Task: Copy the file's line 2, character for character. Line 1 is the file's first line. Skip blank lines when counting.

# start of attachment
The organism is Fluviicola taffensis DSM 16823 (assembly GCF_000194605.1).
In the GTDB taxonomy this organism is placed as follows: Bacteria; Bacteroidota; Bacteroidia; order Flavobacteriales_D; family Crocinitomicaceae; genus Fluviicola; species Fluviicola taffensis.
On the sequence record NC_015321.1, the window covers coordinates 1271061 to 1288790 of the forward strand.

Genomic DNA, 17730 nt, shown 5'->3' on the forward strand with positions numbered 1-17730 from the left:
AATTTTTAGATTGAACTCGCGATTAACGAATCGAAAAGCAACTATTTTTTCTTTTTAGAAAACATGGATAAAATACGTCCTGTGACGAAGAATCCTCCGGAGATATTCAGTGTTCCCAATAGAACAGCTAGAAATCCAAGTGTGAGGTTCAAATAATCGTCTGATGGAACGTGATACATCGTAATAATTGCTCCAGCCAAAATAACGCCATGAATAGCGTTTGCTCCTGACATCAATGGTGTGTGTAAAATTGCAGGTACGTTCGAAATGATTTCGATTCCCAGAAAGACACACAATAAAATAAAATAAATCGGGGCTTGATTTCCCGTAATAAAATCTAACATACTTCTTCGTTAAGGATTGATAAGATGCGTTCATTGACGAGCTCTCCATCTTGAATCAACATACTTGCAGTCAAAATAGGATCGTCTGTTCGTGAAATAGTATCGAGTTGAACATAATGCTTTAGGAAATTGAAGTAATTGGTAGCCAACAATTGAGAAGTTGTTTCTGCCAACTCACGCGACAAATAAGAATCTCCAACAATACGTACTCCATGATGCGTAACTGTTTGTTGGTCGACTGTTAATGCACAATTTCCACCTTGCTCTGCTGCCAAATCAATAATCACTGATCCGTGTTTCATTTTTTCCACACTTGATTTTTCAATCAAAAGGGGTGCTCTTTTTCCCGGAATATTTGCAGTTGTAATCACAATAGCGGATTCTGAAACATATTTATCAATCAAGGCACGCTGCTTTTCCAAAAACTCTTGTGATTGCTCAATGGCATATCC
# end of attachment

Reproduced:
In the GTDB taxonomy this organism is placed as follows: Bacteria; Bacteroidota; Bacteroidia; order Flavobacteriales_D; family Crocinitomicaceae; genus Fluviicola; species Fluviicola taffensis.